10 to 25 March
I followed up one show with another down in Beaumaris last night with the closing night of Beaumaris Theatre Company’s production of Puffs, Or Seven Increasingly Eventful Years At A Certain School Of Magic And Magic. Oh parody shows, they always have a way at making the audience question everything they know about the original source material yet they always say what we’re all thinking, but that always seems to be the charm of them and why they continue to get laughs even in the climate of today’s PC universe. Being a fan of the Harry Potter film franchise, I wasn’t sure at first how to write a review for this production as it was particularly difficult to put my thoughts into my usual wording format and it may have been one of the first times I was speechless after watching a show. In all the best ways possible, Puffs was easily one of the most bizarre plays I’d ever seen, still it was the definition of what a parody show ought to be with all the goofiness, hilarity and absurdism required and that’s a theatrical accomplishment all by itself.
In the director’s chair of this production were not one but two Beaumaris regulars who have had hands in bringing many of the company’s productions to life, Kristina Doucouliagos and Dan Bellis. Together, they took their own love of the Harry Potter franchise to a whole new level with this unconventional tale of Hufflepuff house, proving that even though they may be the least prominent house in the Harry Potter franchise, their loyalty and lament for it was an interesting story worth every minute of your time, with both familiar faces of the franchise and even some new ones. Doucouliagos and Bellis had their work cut out for them trying to bring Hogwarts to life on the Beaumaris stage but they seized the opportunity head first and managed to create an awesome spectacle of the wizarding world in their creative vision, as they allowed their actors to have as much fun as possible with the prospects of being part of one of the most beloved franchises in the world in a comical and commanding directorial effort.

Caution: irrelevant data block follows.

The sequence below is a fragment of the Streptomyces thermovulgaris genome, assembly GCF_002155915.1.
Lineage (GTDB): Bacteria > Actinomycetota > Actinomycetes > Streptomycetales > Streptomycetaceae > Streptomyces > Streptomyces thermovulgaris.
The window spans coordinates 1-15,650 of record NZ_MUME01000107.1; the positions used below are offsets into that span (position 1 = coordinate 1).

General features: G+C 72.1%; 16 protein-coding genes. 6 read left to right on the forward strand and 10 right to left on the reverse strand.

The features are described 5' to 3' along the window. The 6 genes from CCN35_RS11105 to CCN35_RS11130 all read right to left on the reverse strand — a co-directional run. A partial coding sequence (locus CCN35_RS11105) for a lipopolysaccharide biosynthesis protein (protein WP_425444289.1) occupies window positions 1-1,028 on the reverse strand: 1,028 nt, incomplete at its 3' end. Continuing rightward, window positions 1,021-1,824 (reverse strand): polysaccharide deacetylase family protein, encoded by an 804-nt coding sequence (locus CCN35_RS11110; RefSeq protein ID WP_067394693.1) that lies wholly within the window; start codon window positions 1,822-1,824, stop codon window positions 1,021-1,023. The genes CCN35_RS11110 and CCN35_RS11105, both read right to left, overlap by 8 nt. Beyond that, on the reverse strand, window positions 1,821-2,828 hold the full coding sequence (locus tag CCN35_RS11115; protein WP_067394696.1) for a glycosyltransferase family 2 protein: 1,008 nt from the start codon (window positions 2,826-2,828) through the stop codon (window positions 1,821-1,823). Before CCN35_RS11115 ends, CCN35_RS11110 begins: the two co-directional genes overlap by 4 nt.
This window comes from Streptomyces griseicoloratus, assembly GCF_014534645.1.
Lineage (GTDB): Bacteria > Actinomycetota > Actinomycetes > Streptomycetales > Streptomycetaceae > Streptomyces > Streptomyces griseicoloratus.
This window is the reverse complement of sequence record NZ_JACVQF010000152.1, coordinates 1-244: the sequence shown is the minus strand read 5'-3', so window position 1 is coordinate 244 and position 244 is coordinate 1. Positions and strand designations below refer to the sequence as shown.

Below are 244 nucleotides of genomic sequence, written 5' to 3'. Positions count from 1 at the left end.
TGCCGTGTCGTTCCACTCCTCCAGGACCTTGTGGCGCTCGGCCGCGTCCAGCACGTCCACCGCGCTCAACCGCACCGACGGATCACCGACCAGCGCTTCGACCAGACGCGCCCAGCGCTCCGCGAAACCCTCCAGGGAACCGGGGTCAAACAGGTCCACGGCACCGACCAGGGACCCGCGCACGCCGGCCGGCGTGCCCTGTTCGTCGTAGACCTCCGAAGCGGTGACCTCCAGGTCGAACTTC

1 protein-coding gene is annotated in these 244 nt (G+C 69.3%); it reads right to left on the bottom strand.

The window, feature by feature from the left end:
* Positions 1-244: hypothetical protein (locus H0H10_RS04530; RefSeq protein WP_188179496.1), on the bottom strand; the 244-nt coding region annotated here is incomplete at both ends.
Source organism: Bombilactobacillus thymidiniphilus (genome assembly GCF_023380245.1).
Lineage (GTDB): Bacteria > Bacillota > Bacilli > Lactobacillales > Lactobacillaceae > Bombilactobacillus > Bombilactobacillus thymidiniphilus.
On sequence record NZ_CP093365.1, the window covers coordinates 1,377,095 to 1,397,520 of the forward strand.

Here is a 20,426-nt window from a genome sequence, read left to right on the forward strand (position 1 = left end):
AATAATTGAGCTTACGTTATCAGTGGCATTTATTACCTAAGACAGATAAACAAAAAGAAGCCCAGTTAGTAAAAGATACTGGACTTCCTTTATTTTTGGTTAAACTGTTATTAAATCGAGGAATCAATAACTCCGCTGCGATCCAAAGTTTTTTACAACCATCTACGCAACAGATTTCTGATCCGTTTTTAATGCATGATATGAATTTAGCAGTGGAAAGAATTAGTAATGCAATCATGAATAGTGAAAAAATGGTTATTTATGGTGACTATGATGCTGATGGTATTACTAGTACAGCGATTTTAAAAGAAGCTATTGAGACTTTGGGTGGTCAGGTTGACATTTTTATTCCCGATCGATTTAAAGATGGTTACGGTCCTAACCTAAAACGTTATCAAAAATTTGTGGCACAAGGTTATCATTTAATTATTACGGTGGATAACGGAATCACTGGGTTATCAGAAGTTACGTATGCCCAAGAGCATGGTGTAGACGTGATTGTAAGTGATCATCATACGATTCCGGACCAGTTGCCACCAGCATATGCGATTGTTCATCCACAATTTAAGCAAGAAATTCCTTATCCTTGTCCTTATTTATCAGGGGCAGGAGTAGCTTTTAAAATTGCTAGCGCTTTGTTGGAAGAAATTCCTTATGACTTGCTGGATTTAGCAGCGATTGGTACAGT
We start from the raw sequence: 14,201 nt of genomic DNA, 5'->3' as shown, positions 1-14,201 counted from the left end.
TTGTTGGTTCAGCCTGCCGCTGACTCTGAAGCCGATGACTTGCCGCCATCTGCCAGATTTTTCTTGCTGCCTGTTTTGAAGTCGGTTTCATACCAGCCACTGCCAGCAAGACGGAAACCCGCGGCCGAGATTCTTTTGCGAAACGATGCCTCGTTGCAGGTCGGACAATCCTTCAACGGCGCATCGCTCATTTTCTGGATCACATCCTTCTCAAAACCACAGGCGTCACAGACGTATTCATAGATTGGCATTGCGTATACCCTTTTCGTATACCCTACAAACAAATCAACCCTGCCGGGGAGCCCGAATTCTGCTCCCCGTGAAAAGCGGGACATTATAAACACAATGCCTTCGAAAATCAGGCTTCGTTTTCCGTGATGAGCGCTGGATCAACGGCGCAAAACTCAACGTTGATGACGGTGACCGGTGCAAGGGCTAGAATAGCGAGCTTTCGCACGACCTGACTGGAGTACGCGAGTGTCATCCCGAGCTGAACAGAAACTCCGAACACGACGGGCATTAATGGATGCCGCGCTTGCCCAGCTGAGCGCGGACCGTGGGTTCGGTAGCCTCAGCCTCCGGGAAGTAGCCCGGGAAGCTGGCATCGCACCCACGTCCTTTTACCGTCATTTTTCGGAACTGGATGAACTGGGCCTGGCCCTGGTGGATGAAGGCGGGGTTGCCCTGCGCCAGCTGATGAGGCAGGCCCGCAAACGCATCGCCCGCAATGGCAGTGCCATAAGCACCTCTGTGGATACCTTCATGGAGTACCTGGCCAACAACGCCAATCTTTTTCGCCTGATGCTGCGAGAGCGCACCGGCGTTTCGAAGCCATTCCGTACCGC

The cast also had their work cut out for them as they needed to play literally everyone in the franchise from students to teachers to villains to mythical monsters to even mops and mannequin heads, but they all deep sea dived into the challenge and produced comedy gold, whether they were playing one or twenty different characters. Throughout the production’s run time, there were really only five actors who stuck to playing mainly one character all throughout but first, my hat goes off to the remainder of the cast for playing everyone else. David Cowell, Tina Chambers, Stuart Anderson, Natasha Rayner, Alice Clapperton, Kianna Bartolo and Sam Wyles showed real loyalty to the acting craft in true Hufflepuff fashion with their multiple portrayals of the entire Hogwarts student and teacher body, their abilities to shift from one character to the next in a matter of seconds was highly commendable and charismatic and props to you all for not developing multiple personality disorder throughout this fantastical theatrical season. Leading the cast was Wayne Hopkins, a puff who was constantly searching for not only his worth in the age of Harry Potter but also his own destiny to be the hero of his own story and he was brought to life by Beaumaris regular Lucas Petropoulos with his first major lead role in the company. During the show, Petropoulos made Wayne’s story his own with all the extravagance and electricity necessary to be a prominent part of the wizarding world despite Wayne being a new character in the Potterverse and this performance was nothing short of star-making as far as Beaumaris Theatre Company is concerned.